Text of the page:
Fall is fast approaching, and it's a time when people are not the only ones trying to fill their bellies with delicious berries. Bears are also trying to fatten up for winter hibernation.
Homeowners, campers and hunters can help keep bears wild and avoid costly property damage by taking some simple precautions
- Keep pet food secured as you do your own. Bears like pet food as much as your pet does.
- Avoid filling bird feeders until wintertime.
- Keep garbage in a secure location, and place it at the curb only on the morning of pick up.
- When selecting a campsite, look for recent signs of bear activity. If you see them, look for a different campsite.
- Keep your camp clean; cook and prepare food far away from your sleeping area.
- Never keep food in your tent.
- Hang food away from your sleeping area in a bag at least 10 feet off the ground and at least four feet from the nearest trunk. Or use commercially available bear-resistant containers, and locate them away from your sleeping area.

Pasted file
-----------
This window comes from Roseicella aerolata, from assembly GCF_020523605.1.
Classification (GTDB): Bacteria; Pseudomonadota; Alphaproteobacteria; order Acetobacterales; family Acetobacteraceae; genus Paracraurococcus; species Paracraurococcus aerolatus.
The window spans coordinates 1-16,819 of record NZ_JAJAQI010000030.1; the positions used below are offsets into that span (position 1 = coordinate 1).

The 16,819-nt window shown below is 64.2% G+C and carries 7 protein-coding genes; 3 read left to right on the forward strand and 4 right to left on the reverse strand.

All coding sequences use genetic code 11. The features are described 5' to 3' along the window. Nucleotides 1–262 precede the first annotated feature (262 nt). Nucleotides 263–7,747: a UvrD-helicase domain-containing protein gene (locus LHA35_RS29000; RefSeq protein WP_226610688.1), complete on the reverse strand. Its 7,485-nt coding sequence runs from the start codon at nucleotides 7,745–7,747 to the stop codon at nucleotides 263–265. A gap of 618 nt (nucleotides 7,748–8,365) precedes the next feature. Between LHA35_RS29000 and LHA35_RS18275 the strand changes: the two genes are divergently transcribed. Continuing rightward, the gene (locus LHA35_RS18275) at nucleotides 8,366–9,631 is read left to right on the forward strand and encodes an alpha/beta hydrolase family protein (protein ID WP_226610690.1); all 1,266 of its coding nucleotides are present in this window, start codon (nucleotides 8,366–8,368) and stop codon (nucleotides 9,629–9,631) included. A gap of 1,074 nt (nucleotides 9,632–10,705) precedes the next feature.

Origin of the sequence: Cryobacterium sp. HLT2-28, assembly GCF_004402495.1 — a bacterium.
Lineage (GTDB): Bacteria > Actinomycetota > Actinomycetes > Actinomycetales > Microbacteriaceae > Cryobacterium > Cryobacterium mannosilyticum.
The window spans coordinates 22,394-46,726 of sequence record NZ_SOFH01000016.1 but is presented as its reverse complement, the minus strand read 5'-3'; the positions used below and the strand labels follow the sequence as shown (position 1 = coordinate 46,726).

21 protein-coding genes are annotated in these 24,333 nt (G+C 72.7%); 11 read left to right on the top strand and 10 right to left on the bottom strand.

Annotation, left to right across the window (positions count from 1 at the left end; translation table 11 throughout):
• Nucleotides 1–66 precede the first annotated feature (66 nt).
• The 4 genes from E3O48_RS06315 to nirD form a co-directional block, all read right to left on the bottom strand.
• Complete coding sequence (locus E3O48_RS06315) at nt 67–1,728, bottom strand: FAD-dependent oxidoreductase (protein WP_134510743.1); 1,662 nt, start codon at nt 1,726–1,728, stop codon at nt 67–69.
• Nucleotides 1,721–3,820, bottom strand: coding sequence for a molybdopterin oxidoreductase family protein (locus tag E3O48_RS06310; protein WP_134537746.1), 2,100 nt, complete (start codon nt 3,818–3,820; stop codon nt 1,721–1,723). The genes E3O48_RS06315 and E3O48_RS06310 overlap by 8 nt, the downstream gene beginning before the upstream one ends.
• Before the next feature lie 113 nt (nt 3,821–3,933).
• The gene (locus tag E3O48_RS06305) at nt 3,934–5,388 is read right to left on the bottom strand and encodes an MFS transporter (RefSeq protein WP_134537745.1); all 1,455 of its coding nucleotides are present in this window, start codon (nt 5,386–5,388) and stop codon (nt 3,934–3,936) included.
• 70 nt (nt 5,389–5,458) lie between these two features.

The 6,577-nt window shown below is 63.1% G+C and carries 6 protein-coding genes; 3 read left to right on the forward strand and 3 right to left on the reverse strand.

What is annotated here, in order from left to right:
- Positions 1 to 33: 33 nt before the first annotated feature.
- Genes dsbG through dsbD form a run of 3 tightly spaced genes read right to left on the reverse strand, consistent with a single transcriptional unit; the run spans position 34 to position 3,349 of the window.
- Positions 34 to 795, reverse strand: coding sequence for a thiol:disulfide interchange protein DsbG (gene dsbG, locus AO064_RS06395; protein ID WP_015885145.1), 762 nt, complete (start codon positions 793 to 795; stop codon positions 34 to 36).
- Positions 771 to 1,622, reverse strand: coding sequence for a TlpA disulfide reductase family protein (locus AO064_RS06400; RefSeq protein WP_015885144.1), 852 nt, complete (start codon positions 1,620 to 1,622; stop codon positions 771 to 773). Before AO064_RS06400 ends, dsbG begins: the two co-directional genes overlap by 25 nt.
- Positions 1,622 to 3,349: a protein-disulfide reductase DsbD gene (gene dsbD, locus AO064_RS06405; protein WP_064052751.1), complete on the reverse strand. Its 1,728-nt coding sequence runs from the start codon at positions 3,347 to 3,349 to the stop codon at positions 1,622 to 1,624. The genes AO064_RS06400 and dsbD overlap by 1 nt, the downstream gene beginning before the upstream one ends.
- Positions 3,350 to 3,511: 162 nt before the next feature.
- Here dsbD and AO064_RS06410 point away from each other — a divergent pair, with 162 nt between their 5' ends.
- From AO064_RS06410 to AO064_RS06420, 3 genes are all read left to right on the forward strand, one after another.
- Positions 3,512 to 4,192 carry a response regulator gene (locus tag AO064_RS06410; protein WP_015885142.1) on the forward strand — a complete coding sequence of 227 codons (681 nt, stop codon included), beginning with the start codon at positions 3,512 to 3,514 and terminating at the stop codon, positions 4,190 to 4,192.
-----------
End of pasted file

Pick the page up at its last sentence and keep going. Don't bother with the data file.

- Never keep personal hygiene products, such as toothpaste or deodorant, in your tent; secure these items with your food.
- Do not bury or throw garbage into the nearby woods.
- Hang harvested animals at least 10 feet off the ground and at least four feet from the nearest tree trunk. A meat pole placed between two trees is a good option.
- Make sure to clean your grills and keep them in a building if possible.
Bear tips while out in the woods
- Carry bear spray
- Make a lot of noise when returning to a carcass
- Know your surroundings
- Don't travel alone
Know your bears
Black bears and grizzly bears both frequent the woods of northern Idaho.
Black bears are common throughout all big game units in the Panhandle.
Grizzly bears are most commonly found in the Cabinet and Selkirk mountain ranges in big game unit 1 but have also been infrequently found in units 2, 3, 4, 4A, 6, 7, and 9.
Size and color of the bear are not reliable indicators of species. It’s best to look at multiple features in order to make the right call. Grizzlies typically have short, rounded ears, a dished face profile and a shoulder hump. There are other tell-tale signs. Take a look at the graphic below for more information.
Additional information on grizzly bears, including bear identification training is available on the Fish and Game website.
Contact the Panhandle Regional Office with questions at (208) 769-1414.